Cave explorers are very familiar with stalactites and stalagmites. These picturesque formations occur as water rich in minerals seeps through the ground and drips from the ceiling of the cave. One of the prominent minerals in the water is calcium carbonate, an ionic compound that is nearly insoluble in water. As the water evaporates, precipitates of calcium carbonate, colored by the presence of other ions, form and harden. Stalactites are the icicle-like structures that hang from the ceiling, while stalagmites grow upward from the ground. When they meet, spectacular columns form, as seen above. The solubility of ionic compounds involves an equilibrium that occurs between the solid compound and the ions in a solution. However, equilibrium is a general concept that applies to more than just precipitation reactions. In this chapter, you will learn about different types of equilibrium and how changes to the reaction conditions can manipulate that equilibrium, thus increasing or decreasing the amount of products formed in a reaction.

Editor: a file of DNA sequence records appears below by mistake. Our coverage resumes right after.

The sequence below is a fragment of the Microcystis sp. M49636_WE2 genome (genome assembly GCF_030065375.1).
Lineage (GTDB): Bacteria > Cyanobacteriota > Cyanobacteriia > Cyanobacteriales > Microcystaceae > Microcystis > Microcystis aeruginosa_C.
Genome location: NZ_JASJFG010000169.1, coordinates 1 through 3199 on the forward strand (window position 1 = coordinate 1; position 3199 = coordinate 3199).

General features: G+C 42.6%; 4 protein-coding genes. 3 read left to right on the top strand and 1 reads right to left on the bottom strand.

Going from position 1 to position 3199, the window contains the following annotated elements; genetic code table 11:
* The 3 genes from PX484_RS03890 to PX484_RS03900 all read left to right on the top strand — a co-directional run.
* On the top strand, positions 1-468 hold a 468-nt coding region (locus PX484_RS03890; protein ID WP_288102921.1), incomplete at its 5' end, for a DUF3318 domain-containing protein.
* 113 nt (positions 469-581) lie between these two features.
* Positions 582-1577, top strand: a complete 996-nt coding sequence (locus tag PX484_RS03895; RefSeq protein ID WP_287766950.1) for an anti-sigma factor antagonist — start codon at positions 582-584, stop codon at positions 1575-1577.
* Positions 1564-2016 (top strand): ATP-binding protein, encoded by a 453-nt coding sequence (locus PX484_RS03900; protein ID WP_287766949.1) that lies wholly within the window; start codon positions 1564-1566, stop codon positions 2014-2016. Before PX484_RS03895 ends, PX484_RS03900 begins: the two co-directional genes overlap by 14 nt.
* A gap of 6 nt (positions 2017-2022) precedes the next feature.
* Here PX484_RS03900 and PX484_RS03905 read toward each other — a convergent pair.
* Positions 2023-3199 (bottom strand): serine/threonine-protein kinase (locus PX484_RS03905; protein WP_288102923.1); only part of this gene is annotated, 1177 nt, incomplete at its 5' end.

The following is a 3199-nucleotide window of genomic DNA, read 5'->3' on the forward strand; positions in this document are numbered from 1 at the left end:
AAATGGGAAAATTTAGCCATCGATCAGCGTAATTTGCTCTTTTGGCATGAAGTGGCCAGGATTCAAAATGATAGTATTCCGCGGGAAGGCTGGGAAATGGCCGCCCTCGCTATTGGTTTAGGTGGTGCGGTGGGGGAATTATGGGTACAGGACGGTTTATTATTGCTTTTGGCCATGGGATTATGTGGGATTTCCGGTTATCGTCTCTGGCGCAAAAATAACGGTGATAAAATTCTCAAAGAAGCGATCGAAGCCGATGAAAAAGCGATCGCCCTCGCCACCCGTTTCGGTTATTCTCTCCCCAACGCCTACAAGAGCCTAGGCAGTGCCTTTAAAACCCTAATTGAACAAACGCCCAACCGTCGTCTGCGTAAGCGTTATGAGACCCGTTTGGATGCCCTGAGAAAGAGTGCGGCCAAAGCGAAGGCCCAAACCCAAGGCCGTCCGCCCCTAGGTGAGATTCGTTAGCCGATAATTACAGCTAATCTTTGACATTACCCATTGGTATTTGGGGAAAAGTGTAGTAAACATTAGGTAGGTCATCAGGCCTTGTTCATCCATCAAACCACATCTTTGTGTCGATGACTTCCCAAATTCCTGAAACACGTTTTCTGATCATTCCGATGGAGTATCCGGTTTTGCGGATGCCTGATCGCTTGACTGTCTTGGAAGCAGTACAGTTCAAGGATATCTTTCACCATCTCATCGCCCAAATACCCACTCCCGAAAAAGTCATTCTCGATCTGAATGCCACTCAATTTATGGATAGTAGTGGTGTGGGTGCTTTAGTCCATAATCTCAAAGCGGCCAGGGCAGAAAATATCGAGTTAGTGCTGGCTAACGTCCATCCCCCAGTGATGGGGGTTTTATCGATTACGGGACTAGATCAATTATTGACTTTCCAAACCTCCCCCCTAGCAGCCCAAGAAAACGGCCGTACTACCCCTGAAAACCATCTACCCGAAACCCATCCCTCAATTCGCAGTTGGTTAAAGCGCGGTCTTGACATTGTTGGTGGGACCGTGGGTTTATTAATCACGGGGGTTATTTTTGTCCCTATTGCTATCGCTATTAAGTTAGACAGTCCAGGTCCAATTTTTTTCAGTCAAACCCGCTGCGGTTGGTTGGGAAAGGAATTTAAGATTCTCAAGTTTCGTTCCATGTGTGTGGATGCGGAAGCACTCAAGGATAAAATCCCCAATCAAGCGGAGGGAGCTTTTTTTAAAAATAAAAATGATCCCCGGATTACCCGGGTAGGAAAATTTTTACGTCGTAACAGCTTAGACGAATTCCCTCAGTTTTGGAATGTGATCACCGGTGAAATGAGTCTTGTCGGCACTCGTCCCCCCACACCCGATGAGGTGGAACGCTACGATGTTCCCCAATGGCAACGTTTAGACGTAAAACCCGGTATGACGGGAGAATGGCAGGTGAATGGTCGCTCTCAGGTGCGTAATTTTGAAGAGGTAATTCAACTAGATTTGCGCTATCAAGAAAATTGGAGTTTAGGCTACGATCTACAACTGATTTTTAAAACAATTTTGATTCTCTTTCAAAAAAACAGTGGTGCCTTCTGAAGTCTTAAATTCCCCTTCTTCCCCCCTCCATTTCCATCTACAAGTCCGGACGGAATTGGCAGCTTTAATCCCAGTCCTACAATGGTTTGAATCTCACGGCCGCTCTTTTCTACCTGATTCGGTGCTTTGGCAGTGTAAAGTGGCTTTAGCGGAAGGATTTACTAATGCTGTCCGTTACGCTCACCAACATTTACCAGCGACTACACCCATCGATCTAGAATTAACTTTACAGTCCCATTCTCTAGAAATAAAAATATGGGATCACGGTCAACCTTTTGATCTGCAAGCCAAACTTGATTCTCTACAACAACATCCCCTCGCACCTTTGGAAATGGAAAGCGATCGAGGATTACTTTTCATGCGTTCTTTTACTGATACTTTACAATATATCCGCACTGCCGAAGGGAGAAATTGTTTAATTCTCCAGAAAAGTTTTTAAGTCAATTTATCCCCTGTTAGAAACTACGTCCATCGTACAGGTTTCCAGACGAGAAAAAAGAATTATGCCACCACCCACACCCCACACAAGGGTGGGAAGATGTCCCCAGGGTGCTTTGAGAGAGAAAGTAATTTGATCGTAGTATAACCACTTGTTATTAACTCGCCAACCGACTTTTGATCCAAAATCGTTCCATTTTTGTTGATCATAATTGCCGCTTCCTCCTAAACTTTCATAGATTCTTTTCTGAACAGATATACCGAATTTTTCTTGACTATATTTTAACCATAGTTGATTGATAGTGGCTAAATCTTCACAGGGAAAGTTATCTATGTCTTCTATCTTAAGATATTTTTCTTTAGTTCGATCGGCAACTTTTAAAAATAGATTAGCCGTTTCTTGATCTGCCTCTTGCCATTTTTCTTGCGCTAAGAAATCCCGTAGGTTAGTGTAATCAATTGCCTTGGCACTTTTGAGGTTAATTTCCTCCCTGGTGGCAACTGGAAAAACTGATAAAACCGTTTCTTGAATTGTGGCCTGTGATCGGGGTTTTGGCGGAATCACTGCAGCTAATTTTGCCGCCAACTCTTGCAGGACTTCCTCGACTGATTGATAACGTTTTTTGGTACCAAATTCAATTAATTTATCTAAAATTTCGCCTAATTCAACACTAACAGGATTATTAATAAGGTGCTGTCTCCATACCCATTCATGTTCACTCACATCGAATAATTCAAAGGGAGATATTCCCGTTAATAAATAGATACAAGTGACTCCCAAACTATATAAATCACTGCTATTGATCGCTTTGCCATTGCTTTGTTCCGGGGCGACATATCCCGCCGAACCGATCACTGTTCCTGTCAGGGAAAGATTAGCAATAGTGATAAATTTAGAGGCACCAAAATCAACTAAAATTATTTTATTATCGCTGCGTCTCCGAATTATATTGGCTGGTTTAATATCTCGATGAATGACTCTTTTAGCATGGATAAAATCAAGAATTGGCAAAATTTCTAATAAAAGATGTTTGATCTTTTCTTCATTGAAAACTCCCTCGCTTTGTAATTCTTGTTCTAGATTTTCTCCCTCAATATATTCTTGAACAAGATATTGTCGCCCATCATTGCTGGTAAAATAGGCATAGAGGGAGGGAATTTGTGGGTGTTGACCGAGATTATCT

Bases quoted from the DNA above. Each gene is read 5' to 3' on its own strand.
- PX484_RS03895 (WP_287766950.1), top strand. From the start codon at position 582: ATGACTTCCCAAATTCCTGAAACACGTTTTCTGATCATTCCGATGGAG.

Opening image copyright Jason Patrick Ross, 2012. www.shutterstock.com. Used under license from Shutterstock.com.